Weed spray safe, says City

Stirling Times - - Mid-Year Adjustment -

THE City of Stir­ling says a weed killer sprayed at Scar­bor­ough parks re­cently is safe, de­spite res­i­dents’ con­cerns.

Some were alarmed af­ter a so­cial me­dia post in a lo­cal res­i­dents’ group on Fri­day ad­vised Chipco Spear­head had been sprayed at But­lers Re­serve and Ab­bett Park that morn­ing.

One res­i­dent said she did not see signs ad­vis­ing of the spray­ing un­til af­ter walk­ing around and throw­ing the ball for her dog, while Alicia Cham­bers be­lieved peo­ple should be able to make a choice whether to en­ter a re­cently sprayed park or not.

“I un­der­stand that the coun­cil has to main­tain our parks for the ben­e­fit and en­joy­ment of the com­mu­nity,” she said.

“How­ever in or­der to give res­i­dents and park-go­ers a choice as to whether they want to ex­pose them­selves, their chil­dren and their pets to a po­ten­tially toxic pes­ti­cide, bet­ter sig­nage is re­quired af­ter the parks are sprayed.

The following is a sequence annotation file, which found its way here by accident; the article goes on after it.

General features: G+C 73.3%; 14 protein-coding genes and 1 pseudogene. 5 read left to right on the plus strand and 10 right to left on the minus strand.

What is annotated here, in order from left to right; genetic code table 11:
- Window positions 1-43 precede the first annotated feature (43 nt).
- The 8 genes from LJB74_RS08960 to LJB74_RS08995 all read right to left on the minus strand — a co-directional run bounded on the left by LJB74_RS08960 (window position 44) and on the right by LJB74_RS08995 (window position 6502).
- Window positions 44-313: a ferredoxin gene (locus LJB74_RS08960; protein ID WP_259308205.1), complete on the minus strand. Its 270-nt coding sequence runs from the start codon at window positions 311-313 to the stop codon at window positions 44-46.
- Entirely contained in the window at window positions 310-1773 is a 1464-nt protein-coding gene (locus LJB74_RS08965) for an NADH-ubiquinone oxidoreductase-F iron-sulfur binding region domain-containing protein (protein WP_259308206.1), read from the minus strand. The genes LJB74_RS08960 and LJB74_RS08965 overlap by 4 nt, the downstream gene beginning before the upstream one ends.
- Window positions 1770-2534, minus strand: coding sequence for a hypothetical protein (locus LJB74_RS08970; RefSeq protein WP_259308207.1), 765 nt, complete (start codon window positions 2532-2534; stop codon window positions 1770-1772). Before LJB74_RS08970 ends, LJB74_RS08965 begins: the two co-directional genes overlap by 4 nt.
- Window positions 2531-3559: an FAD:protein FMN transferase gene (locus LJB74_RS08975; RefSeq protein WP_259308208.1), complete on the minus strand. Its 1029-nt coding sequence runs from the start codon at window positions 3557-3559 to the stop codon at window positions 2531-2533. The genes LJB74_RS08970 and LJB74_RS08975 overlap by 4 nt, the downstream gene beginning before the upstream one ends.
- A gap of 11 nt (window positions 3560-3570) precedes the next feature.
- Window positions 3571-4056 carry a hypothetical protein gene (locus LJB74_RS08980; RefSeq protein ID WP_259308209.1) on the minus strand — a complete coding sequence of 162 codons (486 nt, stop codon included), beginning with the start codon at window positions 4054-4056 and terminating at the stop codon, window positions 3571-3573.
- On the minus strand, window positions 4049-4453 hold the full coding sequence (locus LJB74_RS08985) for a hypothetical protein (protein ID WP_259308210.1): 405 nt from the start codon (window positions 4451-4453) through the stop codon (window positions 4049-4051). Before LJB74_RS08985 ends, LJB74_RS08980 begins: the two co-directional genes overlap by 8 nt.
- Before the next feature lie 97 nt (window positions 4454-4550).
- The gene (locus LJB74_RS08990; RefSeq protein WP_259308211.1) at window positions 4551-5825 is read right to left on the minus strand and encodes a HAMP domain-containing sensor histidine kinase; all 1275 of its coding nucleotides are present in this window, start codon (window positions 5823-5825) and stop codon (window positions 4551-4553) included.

“Be­ing preg­nant es­pe­cially, I was very con­cerned to hear about the parks be­ing sprayed and lack of sig­nage.”

Ac­cord­ing to the City, which fol­lows WA Health Depart­ment guide­lines, the sprayed area is safe to use once the her­bi­cide is dry. But safety in­for­ma­tion pro­vided by the her­bi­cide man­u­fac­turer ad­vises that “hand weed­ing and trans­plant­ing should not be per­formed be­fore two weeks af­ter spray ap­pli­ca­tion” un­less work­ers wear safety cloth­ing and gloves, and “con­tam­i­nated cloth­ing” should be washed.

Parks and sus­tain­abil­ity man­ager Ian Hunter said the City took ap­pro­pri­ate pre­cau­tions when us­ing her­bi­cides.

“Signs were placed at all ma­jor en­trances to the re­serve and park and the City had spot­ters on hand to fore­warn res­i­dents or passers-by,” he said. “As stip­u­lated by the WA Health Depart­ment, once the her­bi­cide is dry on the leaf, the area is safe to use.”

A Health Depart­ment spokes­woman said the safety in­for­ma­tion was stan­dard ad­vice.

“The safety mes­sages are in­tended to make peo­ple aware that the small el­e­ment of risk can be fur­ther re­duced by us­ing good hy­giene prac­tices when han­dling pes­ti­cides and plants treated with pes­ti­cides,” she said.

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